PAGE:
The coup regime today introduced a counter-proposal, which would not have allowed for President Manuel Zelaya’s return to the presidency, but would have allowed his return to Honduras, to be tried and imprisoned for alleged constitutional violations. The coup regime and those participants in the June 28th coup d’etat that involved the violent kidnapping and forced exile of President Zelaya, have claimed that a coup did not take place, but rather a ‘rescue’ of the constitutional. They claim that President Zelaya was violating the constitution by proposing a non-binding national survey on the possibility of future constitutional reform. Most strange in this claim is that a non-binding survey, which means it doesn’t legally matter what the outcome is, to consult the people’s will regarding their constitution, is somehow a violent crime that justifies kidnapping, forced exile, and 3 weeks of imposed national curfew, suspension of constitutional rights and repression of the people. Who are the real criminals?
Media eulogies for Walter Cronkite — including from progressive commentators — rarely talk about his coverage of the Vietnam War before 1968. This obit omit is essential to the myth of Cronkite as a courageous truth-teller.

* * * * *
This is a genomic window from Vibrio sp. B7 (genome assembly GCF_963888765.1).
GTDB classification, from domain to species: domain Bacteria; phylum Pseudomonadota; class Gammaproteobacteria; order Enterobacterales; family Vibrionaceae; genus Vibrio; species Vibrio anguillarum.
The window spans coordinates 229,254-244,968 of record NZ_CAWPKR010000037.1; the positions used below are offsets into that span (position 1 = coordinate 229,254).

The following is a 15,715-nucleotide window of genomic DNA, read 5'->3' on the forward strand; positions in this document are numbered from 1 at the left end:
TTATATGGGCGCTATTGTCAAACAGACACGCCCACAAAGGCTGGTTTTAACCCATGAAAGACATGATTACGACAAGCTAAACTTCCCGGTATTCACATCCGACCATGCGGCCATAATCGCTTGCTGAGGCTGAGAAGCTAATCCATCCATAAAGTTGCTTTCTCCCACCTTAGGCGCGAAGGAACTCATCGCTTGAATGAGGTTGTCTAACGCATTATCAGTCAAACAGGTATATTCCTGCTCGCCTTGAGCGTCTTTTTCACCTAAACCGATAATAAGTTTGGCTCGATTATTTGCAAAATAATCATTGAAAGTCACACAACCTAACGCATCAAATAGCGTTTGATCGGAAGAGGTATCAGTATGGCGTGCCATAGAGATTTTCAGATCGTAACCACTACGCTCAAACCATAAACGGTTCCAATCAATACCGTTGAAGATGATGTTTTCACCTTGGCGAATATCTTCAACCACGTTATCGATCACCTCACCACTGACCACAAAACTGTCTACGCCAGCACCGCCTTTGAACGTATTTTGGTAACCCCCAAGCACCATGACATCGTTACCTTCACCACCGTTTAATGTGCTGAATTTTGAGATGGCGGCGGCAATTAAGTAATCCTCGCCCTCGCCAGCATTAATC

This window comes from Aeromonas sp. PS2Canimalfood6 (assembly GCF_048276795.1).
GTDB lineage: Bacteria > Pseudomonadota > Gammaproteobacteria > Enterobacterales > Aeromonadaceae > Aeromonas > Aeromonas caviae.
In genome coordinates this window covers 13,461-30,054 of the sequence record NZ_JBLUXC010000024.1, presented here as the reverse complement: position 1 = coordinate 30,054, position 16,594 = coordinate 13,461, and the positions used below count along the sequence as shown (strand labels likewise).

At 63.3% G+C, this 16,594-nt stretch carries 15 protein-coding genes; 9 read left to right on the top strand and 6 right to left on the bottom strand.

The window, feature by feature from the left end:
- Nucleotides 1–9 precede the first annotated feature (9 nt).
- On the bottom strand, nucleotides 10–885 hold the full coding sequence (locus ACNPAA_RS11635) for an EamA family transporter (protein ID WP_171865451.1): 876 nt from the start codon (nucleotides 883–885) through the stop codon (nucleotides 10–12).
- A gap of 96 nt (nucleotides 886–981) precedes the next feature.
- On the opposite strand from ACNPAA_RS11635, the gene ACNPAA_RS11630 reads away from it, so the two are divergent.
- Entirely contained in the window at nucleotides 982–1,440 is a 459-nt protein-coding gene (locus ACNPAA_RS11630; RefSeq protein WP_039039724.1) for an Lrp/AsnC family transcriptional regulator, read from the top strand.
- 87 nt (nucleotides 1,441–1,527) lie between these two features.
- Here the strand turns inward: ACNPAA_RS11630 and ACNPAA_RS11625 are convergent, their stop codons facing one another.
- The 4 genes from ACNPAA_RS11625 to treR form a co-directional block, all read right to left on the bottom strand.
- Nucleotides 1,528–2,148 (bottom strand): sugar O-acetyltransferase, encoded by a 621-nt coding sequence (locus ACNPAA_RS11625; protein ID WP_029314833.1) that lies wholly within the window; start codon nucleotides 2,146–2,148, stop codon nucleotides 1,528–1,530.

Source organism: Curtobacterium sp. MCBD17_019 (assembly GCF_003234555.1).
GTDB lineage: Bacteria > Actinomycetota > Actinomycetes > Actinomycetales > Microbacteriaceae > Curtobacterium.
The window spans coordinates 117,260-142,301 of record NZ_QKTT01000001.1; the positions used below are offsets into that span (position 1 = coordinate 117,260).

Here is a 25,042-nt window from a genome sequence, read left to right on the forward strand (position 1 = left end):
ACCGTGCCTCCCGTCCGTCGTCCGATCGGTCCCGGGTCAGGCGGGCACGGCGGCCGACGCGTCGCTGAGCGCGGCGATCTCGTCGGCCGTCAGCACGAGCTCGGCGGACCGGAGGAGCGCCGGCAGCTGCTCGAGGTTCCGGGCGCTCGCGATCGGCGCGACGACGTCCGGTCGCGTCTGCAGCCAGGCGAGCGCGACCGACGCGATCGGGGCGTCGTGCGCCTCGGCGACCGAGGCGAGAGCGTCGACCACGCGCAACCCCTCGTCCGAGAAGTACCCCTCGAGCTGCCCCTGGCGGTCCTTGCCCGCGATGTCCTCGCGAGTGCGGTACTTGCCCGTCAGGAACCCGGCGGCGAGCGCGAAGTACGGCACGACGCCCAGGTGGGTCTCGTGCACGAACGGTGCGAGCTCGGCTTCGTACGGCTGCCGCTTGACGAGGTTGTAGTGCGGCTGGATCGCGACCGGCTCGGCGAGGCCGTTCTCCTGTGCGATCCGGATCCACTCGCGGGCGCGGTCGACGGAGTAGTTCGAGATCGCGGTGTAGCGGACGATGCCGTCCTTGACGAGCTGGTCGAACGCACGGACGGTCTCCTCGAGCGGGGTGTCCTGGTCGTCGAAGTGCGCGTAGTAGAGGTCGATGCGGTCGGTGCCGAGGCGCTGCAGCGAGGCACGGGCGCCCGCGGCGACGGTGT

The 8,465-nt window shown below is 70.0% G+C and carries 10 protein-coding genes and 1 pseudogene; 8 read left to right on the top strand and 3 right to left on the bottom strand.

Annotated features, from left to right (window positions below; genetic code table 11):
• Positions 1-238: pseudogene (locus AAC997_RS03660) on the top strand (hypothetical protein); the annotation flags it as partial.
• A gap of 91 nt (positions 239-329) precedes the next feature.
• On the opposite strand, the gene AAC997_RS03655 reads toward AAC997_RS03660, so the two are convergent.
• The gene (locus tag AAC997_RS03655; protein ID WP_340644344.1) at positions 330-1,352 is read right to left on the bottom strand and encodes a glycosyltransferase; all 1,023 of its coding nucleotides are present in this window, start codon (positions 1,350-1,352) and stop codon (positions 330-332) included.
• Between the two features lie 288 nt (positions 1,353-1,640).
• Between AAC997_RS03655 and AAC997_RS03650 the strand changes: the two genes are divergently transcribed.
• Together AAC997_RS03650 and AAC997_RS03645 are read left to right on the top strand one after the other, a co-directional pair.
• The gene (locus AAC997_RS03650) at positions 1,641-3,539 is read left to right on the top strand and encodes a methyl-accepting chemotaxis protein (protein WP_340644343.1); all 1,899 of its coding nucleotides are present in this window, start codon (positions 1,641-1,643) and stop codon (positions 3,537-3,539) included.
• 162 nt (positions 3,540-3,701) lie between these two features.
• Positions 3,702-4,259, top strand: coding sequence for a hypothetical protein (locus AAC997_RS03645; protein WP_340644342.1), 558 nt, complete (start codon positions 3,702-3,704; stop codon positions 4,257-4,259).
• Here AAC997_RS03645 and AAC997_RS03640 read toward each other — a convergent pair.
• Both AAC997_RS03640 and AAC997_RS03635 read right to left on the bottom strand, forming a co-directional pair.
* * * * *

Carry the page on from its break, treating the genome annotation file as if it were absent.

But facts are facts, and history is history — including what Cronkite actually did as TV’s most influential journalist during the first years of the Vietnam War. Despite all the posthumous praise for Cronkite’s February 1968 telecast that dubbed the war “a stalemate,” the facts of history show that the broadcast came only after Cronkite’s protracted support for the war.
In 1965, reporting from Vietnam, Cronkite dramatized the murderous war effort with enthusiasm. “B-57s — the British call them Canberra jets — we’re using them very effectively here in this war in Vietnam to dive-bomb the Vietcong in these jungles beyond Da Nang here,” he reported, standing in front of a plane. Cronkite then turned to a U.S. Air Force officer next to him and said: “Colonel, what’s our mission we’re about to embark on?”